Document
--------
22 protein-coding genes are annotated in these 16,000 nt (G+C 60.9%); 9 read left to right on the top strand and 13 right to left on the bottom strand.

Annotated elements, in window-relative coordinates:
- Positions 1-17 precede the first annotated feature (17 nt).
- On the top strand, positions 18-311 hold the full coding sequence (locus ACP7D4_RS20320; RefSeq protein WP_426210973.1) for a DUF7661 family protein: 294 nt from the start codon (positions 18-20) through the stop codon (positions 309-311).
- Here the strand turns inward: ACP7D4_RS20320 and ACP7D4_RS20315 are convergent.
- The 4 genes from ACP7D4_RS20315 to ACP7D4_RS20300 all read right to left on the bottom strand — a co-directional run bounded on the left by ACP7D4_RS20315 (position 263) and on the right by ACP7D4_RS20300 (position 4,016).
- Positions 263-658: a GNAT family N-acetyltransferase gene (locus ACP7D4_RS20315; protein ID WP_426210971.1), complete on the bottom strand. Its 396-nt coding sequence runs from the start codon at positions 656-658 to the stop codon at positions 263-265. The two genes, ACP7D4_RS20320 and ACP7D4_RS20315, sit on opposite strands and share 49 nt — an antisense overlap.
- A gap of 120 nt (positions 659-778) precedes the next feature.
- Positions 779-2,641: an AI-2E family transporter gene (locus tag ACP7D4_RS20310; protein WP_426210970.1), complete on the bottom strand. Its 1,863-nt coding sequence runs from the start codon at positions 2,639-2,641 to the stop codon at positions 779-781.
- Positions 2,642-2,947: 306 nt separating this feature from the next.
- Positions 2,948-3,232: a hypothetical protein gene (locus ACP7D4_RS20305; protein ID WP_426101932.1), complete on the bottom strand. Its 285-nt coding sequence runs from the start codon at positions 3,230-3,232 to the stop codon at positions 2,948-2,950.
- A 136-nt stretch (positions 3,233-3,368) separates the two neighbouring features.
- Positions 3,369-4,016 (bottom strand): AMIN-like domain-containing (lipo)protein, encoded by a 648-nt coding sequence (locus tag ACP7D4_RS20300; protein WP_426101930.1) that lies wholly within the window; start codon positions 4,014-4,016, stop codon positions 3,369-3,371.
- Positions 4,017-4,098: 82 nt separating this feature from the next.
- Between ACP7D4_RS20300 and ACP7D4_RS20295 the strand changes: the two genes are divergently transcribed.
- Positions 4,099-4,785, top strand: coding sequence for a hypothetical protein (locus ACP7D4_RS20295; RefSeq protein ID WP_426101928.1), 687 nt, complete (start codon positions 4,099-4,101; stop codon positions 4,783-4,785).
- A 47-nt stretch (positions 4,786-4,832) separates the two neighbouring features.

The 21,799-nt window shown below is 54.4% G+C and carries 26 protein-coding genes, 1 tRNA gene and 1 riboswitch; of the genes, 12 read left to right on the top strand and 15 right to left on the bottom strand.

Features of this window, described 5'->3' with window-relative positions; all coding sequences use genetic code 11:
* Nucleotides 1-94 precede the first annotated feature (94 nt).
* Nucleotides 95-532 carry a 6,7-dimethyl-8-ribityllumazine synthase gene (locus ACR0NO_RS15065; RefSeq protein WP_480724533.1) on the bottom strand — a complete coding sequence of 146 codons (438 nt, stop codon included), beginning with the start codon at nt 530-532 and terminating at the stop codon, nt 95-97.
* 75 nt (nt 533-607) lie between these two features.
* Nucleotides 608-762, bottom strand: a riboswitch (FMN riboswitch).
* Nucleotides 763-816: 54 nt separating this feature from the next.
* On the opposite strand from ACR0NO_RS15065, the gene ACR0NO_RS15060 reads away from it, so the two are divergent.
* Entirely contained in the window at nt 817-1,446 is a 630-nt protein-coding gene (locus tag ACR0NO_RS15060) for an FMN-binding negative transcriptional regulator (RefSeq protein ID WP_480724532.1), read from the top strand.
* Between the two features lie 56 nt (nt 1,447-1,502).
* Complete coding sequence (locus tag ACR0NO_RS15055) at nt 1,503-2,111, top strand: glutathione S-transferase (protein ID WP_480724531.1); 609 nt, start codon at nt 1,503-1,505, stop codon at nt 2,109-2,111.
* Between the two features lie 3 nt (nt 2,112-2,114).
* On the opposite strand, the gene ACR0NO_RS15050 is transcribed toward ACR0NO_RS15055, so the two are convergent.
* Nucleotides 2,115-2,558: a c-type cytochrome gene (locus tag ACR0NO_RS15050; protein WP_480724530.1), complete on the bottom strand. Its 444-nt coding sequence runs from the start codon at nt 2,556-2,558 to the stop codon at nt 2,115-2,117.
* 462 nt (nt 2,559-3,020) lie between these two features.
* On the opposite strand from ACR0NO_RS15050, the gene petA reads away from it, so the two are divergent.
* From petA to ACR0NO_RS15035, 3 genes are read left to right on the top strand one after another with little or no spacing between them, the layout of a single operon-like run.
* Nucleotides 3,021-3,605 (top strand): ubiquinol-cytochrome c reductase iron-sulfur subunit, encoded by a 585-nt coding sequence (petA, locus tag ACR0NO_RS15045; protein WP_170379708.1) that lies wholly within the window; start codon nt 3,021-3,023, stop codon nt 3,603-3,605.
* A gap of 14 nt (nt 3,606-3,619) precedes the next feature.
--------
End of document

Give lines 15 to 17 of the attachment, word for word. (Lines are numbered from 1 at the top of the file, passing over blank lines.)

- Between ACP7D4_RS20300 and ACP7D4_RS20295 the strand changes: the two genes are divergently transcribed.
- Positions 4,099-4,785, top strand: coding sequence for a hypothetical protein (locus ACP7D4_RS20295; RefSeq protein ID WP_426101928.1), 687 nt, complete (start codon positions 4,099-4,101; stop codon positions 4,783-4,785).
- A 47-nt stretch (positions 4,786-4,832) separates the two neighbouring features.